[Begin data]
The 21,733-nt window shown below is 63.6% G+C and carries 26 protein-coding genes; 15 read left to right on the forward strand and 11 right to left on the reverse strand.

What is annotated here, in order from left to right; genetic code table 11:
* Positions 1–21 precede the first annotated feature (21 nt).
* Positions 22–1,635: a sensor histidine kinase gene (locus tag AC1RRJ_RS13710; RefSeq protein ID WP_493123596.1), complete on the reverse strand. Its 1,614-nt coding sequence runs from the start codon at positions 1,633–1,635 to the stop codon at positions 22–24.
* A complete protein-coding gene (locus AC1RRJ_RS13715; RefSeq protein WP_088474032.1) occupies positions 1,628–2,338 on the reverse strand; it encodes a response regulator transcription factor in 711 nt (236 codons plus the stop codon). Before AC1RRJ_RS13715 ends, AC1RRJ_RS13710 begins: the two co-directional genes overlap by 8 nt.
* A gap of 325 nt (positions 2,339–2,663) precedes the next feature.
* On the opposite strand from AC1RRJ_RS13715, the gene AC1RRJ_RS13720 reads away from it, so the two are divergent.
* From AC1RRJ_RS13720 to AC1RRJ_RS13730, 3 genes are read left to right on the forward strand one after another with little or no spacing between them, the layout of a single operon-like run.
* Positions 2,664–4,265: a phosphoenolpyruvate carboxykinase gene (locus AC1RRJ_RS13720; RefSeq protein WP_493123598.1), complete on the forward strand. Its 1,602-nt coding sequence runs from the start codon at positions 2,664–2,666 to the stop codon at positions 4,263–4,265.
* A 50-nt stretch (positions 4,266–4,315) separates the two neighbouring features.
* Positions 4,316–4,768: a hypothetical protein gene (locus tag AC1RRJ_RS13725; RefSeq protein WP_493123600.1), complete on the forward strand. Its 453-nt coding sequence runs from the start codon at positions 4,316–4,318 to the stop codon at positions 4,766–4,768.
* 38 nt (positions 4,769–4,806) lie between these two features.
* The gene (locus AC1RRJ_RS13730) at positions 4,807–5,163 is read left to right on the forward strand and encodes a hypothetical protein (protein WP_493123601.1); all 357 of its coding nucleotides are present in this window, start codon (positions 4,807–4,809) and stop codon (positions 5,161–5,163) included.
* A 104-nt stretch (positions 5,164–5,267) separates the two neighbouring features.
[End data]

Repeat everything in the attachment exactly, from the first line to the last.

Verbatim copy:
The 21,733-nt window shown below is 63.6% G+C and carries 26 protein-coding genes; 15 read left to right on the forward strand and 11 right to left on the reverse strand.

What is annotated here, in order from left to right; genetic code table 11:
* Positions 1–21 precede the first annotated feature (21 nt).
* Positions 22–1,635: a sensor histidine kinase gene (locus tag AC1RRJ_RS13710; RefSeq protein ID WP_493123596.1), complete on the reverse strand. Its 1,614-nt coding sequence runs from the start codon at positions 1,633–1,635 to the stop codon at positions 22–24.
* A complete protein-coding gene (locus AC1RRJ_RS13715; RefSeq protein WP_088474032.1) occupies positions 1,628–2,338 on the reverse strand; it encodes a response regulator transcription factor in 711 nt (236 codons plus the stop codon). Before AC1RRJ_RS13715 ends, AC1RRJ_RS13710 begins: the two co-directional genes overlap by 8 nt.
* A gap of 325 nt (positions 2,339–2,663) precedes the next feature.
* On the opposite strand from AC1RRJ_RS13715, the gene AC1RRJ_RS13720 reads away from it, so the two are divergent.
* From AC1RRJ_RS13720 to AC1RRJ_RS13730, 3 genes are read left to right on the forward strand one after another with little or no spacing between them, the layout of a single operon-like run.
* Positions 2,664–4,265: a phosphoenolpyruvate carboxykinase gene (locus AC1RRJ_RS13720; RefSeq protein WP_493123598.1), complete on the forward strand. Its 1,602-nt coding sequence runs from the start codon at positions 2,664–2,666 to the stop codon at positions 4,263–4,265.
* A 50-nt stretch (positions 4,266–4,315) separates the two neighbouring features.
* Positions 4,316–4,768: a hypothetical protein gene (locus tag AC1RRJ_RS13725; RefSeq protein WP_493123600.1), complete on the forward strand. Its 453-nt coding sequence runs from the start codon at positions 4,316–4,318 to the stop codon at positions 4,766–4,768.
* 38 nt (positions 4,769–4,806) lie between these two features.
* The gene (locus AC1RRJ_RS13730) at positions 4,807–5,163 is read left to right on the forward strand and encodes a hypothetical protein (protein WP_493123601.1); all 357 of its coding nucleotides are present in this window, start codon (positions 4,807–4,809) and stop codon (positions 5,161–5,163) included.
* A 104-nt stretch (positions 5,164–5,267) separates the two neighbouring features.